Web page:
Feminine care in China to be brought into the limelight by tampon brand Femme
Due to misconceptions and poor education of the feminine products available, sales of tampons in China account for just one per cent of the £60.7bn feminine care industry.
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Consultancy company `PearlFisher` has created a “stylish and discreet” design for new Chinese tampon brand Femme. Helping to educate women about sanitary products and to dispel any myths about the poorly understood product.best graphic design laptop under 1000
1) The Market
The sale of feminine products is big business in the Western world and has been for some years. Yet, it is only now starting to cause ripples and commercial interest in China.
For China this is much more of a non-talked about industry. It is often stigmatised by cultural misconceptions and lack of information available. So it’s of no surprise that recent research shows that only 2% of women in China use tampons. Citing the main reason as being inexperience with the products.
2) A new brand
To tackle this growing concern and to also feed on the growing interest in the area Yoai, the company behind Femme, have launched their new brand and marketing campaign. In a bid to help inject some positivity and freshness into the sector.
Company PearlFisher, were approached to come up with the brand strategy, naming, brand identity and packaging design. Taking on the complete branding, in order to tie everything together. But to also create a brand that would work for the market they were entering. They needed it to create a stir. Breaking down barriers as well as educating enough women that it helped them to achieve their sales targets.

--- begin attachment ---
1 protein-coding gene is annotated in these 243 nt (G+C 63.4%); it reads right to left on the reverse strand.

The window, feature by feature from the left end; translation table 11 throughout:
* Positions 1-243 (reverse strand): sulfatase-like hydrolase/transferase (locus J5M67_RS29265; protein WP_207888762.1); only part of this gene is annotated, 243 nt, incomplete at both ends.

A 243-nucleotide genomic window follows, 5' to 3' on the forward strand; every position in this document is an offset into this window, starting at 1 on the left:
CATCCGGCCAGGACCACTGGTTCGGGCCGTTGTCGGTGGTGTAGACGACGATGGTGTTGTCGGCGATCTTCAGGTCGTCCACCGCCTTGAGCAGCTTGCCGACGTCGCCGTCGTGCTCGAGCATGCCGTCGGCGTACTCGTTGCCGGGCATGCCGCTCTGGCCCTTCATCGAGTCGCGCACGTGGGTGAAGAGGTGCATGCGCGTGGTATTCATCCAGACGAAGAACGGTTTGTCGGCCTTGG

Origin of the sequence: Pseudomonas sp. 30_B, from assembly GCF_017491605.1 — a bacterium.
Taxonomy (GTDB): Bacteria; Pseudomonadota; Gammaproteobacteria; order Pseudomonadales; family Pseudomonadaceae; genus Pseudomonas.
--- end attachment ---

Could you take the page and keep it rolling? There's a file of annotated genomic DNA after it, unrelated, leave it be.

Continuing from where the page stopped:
3) The new look
Natalie Chung, Creative Director at PearlFisher commented in The Drum: “The logo- the Chinese character of womanhood contained within a circle and embossed in bold red – places the brand in a modern, chic space whilst retaining an element of cultural significance. The elegant sans-serif word-mark elevates the product from basic pharmacy to high-end premium, with a hit of the circular logo subtly indicating European aspiration as it forms an accent on the “e”.”
Coupled with this the packaging also follows the elegant and stylish route, with embossing and use of a foil logo. As well as card inserts of line-drawn female forms which replicate Chinese characters.
But it is the back of the packaging that is of the utmost importance. Here women can find educational information dispelling cultural misconceptions. The packaging has been used to communicate and teach women how to use tampons correctly.
4) The result
No one can argue with the branding. Elegant, subtle, stylish. Everything that it should be when looking at the market they are entering and the perceptions that are currently there. They’re also providing the educational information on the back of their packaging. They aren’t hiding away, to be lost like many others.
Using Chinese symbols and characters as part of their design strategy helps to draw people in. It serves to feed their curiosity. Above all I do believe that it does what it says it wants to, in that it “empowers women in China”.
Victoria Li at Yoai, commented in Design Week that the new brand identity is “based on a modern interpretation of Chinese values, rather than something “overtly westernised”. It is taking into account the Chinese culture and it has worked this into the brand strategy and overall design to make it a better product.
Providing more choice and a clearer understanding to the women of China – this brand if rolled out correctly could certainly be a powerful one in years to come.
References: The Drum, Design Week
Pictures from: The Drum, Design Week
Seeing the logo, I feel kind of awkward as the Chinese part of the logo is very similar to the letters written on Women’s washroom in China on the countryside…